PepsiCo, Amazon and Citigroup have been named alongside a small group of global companies to watch during this year’s annual meeting season, as investors demand companies step up efforts on issues ranging from change climate change to employ a diverse workforce.
ShareAction, the charity for responsible investment, said the “13 Most Important ESG Resolutions” of 2021 included a proposal calling on General Motors to disclose its lobbying around climate change, a resolution calling on the board of directors from Walt Disney to strengthen oversight of gender equality issues. including racial and gender pay equity, and a biodiversity vote at Amazon.
The list comes at a time of scrutiny of how asset managers vote at annual meetings, with widespread concern that large investors often proclaim their ESG credentials but fail to support resolutions on issues such as climate change.
“Shareholder voting works. Resolutions can do everything from decarbonisation goals to healthy eating strategies, ”said Guy Opperman, UK Minister for Pensions and Financial Inclusion.
Although many big investors have warned that issues like climate change pose huge financial risks, few ESG proposals are adopted each year.
According to ShareAction Voting questions report, only 15 of the 102 ESG resolutions reviewed received majority support in 2020. BlackRock and Vanguard, the world’s largest asset managers, supported 12% and 14% of the proposals, respectively.
But the group argued that the resolutions on its list for 2021 were “high-quality, high-impact proposals” and called on asset owners and asset managers to support the proposals. The list also includes resolutions on climate change at Barclays, the UK bank, healthy eating at the Tesco supermarket group, and human rights at Wendy’s International, the fast food chain.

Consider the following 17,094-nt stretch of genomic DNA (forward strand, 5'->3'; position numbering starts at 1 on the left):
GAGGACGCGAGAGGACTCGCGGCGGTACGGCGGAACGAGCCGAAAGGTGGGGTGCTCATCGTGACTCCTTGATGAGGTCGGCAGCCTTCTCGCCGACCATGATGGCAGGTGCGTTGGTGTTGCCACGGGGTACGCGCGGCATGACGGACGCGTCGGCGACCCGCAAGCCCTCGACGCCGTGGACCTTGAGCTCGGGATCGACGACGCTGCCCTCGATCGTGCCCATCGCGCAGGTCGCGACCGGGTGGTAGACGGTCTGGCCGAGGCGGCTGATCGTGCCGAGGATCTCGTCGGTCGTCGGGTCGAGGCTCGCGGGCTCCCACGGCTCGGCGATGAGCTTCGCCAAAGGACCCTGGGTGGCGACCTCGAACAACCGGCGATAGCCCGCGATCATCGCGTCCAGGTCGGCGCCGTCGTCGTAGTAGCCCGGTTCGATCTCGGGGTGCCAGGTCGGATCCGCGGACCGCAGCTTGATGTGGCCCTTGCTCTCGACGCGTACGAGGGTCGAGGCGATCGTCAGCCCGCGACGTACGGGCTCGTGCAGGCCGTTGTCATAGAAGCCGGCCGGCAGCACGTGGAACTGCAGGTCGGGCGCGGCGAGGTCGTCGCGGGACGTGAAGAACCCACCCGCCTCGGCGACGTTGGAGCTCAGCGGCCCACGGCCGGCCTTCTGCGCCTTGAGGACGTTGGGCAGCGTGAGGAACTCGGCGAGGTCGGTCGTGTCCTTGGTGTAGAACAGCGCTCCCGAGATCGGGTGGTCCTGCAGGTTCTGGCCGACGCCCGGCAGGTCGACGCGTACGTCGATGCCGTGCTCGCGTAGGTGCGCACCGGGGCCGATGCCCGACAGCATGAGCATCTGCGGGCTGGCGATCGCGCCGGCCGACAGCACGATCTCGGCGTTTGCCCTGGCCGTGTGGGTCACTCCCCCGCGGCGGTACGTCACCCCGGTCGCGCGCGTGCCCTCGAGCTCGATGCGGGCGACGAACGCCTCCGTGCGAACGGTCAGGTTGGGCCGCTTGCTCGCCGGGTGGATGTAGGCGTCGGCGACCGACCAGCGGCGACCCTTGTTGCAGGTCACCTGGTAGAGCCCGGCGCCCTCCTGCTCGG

Citi said she was “strongly focused on tackling racial inequalities, especially in relation to the wealth gap it creates.”
Barclays, which already had a shareholder vote on climate change last year, said it had set itself a target of net zero and provided details of its plans to get there in November. “We continue to discuss our ambition and progress with our investors.”
Tesco said it did not think the shareholders’ resolution was necessary, arguing it had set new “ambitious health commitments” that go beyond what was called for by the proposal at its meeting. annual.
General Motors said it “believes climate change is real and that we are climate action advocates.”
ShareAction said the volume of shareholder proposals around the world, which stood at over 2,000 last year, meant some pension funds and other asset owners were struggling to identify which resolutions to prioritize for. discussions with their asset manager and the companies themselves.
He called on asset owners to ask their managers to vote for the resolutions on the list, declare their intention to vote before the meeting and publish a justification for any discrepancy in the results of the vote.
“Too often, large asset managers have attempted to dismiss criticism of their poor voting results by making unsubstantiated statements about the quality of shareholder proposals,” said Isobel Mitchell, senior director of research and ShareAction’s commitment. “This list removes that excuse.
“We hope this will give asset owners the confidence to hold their managers to account by pushing hard-hitting resolutions that clearly deserve support.”
Opperman added: “Pension fund trustees, you have the power – ask your fund manager to support shareholder resolutions or switch to a fund manager who allows you to set your own policy. Let’s make 2021 the year of stewardship and push for positive change. “
Colin Baines, head of investment engagement at the Friends Provident Foundation, said asset owners “are paying increasing attention to how asset managers vote on ESG resolutions as an indicator of the importance of their integration and their ESG commitment ”.
He said many asset owners want their asset managers to introduce a presumption of voting in favor of ESG resolutions.
“For many new entrants to the ESG market, including some of the world’s largest asset managers with historically poor ESG voting records, this AGM season will be a test of how serious they are.
“Failure to support ESG resolutions will legitimately pave the way for accusations of greenwashing,” Baines said.